1. What is this ‘Freebird’ song of which you speak?

    2. I. Hate. Jurassic. Rock. In CT there must have been 4 or 5 of those stations, playing the same shit for the past 30 years. No joke.

      1. Oh, please. Maybe hearing older music all the time suggests something about the quality of more recent music?

        Newbie.

        1. Every time I hear this, I want to giggle. Let’s play a game. Go back and look at the top 40 charts for your preferred timeframe. You know what you’ll see? A festering pile of crap with a few good songs in it. Sturgeon’s Law applied back then, just like it does now.

          1. Dude, I’m not talking about all of the music. Are you kidding? There was horrific crap produced–at the top of the charts–in every decade I’ve lived through. I’m just talking about the better stuff.

            If music has no legs, there’s likely something not quite right about it. At least on any large scale. Beauty is in the eye and all of that.

            1. There’s a lot of good new stuff coming out, but by and large it seems you either have to listen to college radio or go digging through Wikipedia, YouTube, MySpace, iTunes, etc. to find it.

              1. I always wondered how classic rock DJs do their job without offing themselves on air.

                Seriously. How many times can you listen to the Same. Fucking. Songs.?

                1. Why do you think they’re listening?

  14. Hmm. I sense an investment in broadcasting equipment in my future.

    1. I was thinking that for a few years. On the fence now, thinking it would just end up with content as what I commented about earlier.

      1. Honestly, I’d probably set it up to stream content from my SqueezeServer direct to broadcast with the occasional podcast thrown in. Who knows, I might get an audience that way.

  15. This isn’t surprising to me.

    In the early days of radio, the state made the deliberate and conscious decision to kill low-power radio in order to facilitate making radio a mass-market corporate undertaking.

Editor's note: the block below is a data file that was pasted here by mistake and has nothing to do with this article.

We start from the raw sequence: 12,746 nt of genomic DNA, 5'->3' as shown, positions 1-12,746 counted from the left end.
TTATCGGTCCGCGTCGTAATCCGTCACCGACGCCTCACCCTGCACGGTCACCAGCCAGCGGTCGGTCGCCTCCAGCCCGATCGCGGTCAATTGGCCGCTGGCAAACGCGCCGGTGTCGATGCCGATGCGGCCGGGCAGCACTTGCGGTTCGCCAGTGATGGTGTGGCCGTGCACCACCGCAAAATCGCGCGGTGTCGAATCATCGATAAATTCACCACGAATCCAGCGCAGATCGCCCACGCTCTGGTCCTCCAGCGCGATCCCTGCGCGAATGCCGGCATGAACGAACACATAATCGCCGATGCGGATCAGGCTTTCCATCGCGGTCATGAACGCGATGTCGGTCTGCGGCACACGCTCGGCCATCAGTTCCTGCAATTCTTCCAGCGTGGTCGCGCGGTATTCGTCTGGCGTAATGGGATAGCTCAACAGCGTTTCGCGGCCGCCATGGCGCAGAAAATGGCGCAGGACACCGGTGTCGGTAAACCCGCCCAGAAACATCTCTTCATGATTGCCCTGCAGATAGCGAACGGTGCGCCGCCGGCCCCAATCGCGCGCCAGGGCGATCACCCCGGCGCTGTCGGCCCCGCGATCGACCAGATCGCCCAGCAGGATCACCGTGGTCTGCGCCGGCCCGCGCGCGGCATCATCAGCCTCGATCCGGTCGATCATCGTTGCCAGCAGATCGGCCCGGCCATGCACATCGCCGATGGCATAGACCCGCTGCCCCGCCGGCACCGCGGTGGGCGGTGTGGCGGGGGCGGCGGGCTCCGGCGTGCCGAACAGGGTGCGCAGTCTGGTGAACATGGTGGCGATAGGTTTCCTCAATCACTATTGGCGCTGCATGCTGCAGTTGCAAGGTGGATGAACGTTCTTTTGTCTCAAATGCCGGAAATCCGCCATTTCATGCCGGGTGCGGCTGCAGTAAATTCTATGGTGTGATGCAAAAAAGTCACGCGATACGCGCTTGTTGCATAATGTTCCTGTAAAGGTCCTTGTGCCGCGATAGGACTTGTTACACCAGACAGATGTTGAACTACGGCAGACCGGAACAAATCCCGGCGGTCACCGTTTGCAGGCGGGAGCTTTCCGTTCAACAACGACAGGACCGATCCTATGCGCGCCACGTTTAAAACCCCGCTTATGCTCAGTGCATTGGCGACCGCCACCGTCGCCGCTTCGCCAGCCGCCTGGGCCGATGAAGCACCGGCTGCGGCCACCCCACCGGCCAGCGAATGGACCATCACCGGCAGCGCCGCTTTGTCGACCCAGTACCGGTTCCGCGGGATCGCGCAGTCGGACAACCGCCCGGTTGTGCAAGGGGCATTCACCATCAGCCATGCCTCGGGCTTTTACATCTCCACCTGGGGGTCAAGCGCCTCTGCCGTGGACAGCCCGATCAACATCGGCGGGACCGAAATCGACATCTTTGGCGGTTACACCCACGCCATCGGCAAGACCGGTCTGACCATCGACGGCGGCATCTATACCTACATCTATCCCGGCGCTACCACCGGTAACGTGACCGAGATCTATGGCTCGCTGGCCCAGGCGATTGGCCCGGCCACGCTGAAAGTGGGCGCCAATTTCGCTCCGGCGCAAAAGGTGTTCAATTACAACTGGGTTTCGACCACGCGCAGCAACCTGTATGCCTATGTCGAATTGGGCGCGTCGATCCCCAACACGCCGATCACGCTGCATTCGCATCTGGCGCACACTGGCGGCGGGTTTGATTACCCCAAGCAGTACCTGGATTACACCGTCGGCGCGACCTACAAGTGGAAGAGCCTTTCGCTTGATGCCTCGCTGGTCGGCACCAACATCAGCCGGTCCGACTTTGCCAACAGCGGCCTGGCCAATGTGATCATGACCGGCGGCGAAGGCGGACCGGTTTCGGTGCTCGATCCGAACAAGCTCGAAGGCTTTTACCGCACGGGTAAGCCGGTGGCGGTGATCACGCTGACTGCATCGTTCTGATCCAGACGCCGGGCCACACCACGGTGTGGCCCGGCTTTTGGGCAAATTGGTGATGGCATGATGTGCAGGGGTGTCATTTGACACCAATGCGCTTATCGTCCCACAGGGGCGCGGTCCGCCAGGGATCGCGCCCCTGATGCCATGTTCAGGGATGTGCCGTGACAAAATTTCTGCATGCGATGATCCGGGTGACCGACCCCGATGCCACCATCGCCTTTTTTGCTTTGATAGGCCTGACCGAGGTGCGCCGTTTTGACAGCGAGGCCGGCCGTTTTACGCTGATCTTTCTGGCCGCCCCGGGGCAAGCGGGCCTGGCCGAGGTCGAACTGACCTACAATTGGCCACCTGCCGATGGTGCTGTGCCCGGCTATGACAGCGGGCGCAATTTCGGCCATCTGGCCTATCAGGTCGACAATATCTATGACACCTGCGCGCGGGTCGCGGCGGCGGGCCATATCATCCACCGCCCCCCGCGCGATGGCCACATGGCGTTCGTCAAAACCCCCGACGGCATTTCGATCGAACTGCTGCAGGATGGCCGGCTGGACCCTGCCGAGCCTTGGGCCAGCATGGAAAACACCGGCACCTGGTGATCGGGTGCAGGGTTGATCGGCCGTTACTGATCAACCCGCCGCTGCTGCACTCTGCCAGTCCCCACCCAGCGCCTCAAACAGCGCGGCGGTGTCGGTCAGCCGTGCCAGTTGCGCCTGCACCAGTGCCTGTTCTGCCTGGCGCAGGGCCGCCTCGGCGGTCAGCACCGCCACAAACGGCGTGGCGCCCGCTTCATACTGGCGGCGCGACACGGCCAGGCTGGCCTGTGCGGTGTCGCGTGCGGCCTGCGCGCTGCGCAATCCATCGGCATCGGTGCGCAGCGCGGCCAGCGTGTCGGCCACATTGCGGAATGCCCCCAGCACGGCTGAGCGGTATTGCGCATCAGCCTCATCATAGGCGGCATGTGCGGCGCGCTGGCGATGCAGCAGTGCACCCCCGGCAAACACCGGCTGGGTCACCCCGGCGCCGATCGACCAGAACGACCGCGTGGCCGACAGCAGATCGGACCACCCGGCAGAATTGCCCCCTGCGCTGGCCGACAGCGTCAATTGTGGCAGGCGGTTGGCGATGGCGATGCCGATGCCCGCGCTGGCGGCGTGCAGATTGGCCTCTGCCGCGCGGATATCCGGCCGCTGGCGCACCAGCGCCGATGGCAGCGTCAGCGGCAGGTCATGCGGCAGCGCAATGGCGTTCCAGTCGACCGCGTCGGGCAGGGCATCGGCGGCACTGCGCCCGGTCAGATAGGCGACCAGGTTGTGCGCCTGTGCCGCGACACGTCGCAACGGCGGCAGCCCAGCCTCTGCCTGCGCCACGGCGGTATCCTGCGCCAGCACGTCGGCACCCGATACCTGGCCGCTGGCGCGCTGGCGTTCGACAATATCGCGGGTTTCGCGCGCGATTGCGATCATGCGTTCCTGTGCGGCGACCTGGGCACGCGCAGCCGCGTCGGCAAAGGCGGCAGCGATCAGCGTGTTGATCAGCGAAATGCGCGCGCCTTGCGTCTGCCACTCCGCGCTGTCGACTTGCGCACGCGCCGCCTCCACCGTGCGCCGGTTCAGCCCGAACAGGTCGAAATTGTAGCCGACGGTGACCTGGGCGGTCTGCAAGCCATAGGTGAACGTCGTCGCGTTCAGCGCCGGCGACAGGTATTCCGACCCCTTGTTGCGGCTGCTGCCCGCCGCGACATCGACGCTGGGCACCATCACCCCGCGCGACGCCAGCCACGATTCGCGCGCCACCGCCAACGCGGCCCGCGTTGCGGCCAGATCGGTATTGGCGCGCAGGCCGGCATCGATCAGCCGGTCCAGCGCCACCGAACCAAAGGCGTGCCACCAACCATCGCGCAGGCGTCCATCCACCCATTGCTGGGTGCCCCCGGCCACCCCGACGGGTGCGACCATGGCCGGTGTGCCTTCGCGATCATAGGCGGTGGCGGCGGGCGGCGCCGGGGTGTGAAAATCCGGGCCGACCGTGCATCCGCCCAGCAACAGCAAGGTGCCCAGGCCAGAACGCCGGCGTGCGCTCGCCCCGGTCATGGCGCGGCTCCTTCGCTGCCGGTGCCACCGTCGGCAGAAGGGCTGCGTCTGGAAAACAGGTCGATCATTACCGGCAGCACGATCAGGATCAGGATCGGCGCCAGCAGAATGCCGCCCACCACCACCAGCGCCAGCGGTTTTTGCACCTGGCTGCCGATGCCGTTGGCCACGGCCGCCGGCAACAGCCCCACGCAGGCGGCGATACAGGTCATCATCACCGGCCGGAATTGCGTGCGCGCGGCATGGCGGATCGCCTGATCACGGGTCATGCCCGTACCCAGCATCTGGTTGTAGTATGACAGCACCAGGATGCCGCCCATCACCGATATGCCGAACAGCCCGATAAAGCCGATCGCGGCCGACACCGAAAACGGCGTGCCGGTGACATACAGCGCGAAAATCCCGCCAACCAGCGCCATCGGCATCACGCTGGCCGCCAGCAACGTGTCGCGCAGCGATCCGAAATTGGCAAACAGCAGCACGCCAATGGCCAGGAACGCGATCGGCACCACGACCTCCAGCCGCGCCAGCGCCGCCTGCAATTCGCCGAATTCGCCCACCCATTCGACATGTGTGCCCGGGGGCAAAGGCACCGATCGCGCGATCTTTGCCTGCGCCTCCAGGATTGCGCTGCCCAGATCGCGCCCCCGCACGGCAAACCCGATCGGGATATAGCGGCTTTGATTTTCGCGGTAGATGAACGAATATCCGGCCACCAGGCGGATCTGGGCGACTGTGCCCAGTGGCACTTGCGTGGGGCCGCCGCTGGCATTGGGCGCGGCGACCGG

Now that technology has advanced to the point where the progeny of that decision will probably end up getting destroyed anyway, the state is happy to change its mind. Now that the technology is dead, the supply of it no longer has to be artificially restricted to allow the kleptocracy to profit.

  16. This SHOULD shut up the idiots who want governmental control of talk-radio content… but it won’t.

  17. Why does anybody think this is a good thing? I don’t understand. This isn’t going to be a free for all where we all get to run our own stations. This is going to allow groups like ACORN to run LPFM stations. My classic country extravaganza will have to remain classified as “pirate”.

    1. I’ve no doubt that ACORN will make a run at as many stations as they can, but there’s other entities that want to give this a shot. Whether it’s Scout groups, churches, schools, or what have you. I think neighborhood-level radio stations may find traction in my city’s Hmong, Mexican, and Somali neighborhoods.

      I imagine all of these outfits will have the same quality as the weekly newspapers that currently serve the neighborhoods, but I’ll accept baby steps for now.

  18. Just in time for the precipitous decline in the relevancy of radio.

    Good work Congress!

  19. Someone tell Ken Cartwright! http://www.kencradio.com

  20. I thought we already had low power radio: Air America.

  21. It wasn’t just — or even mostly — the opposition of commercial broadcasters; “Public” radio was even more opposed.

  22. I think it would be great to get the Acornistas out there spewing their bilge to as many people as possible. They’d soon have few or no adherents left. Who wants to be nagged all day?

  23. Wait, wait… if there are MORE radio stations, how will Obama tell the FCC to shut down the ones who don’t kiss his ass 24/7?

  24. What nonsense. Auction that spectrum off, and may the best and highest uses win.

  25. Check out a Sydney, Australia community radio station, it also streams at http://www.fbiradio.com/content.php/753.html
    50% aussie music, 1/2 that from Sydney. We rock.

  26. I was disappointed that there was no provision for LP AM. Also, that the FCC remains the bureaucratic gate-keeper that gets to decide who is or is not qualified to occupy broadcast spectrum space. Oh yeah, revolutionary change courtesy of your friendly government. BFD.

    If you have ever looked at an FCC station license application (blank or completely filled out), you will have some sense of the politically correct, forelock-tugging, butt-kissing exercise in masochism that applying for a station license is and has always been. This process is not necessary, only serving to mold the community of broadcasters into some politically determined shape that does not realistically respond to the demands of the market or even the social or political needs of the localities to be served. With LPFM, the FCC is just trying to perpetuate itself, by creating yet another captive constituency that can “benefit” from regulation… geez.

  27. Where I live in N. FL, our local “Public” radio just made the switch from classical music (not ‘classic rock’, but Hayden, Beethoven et.al.) to all-talk, purile political propaganda, all the time. Many of us protested but were ignored; now we shall have our revenge!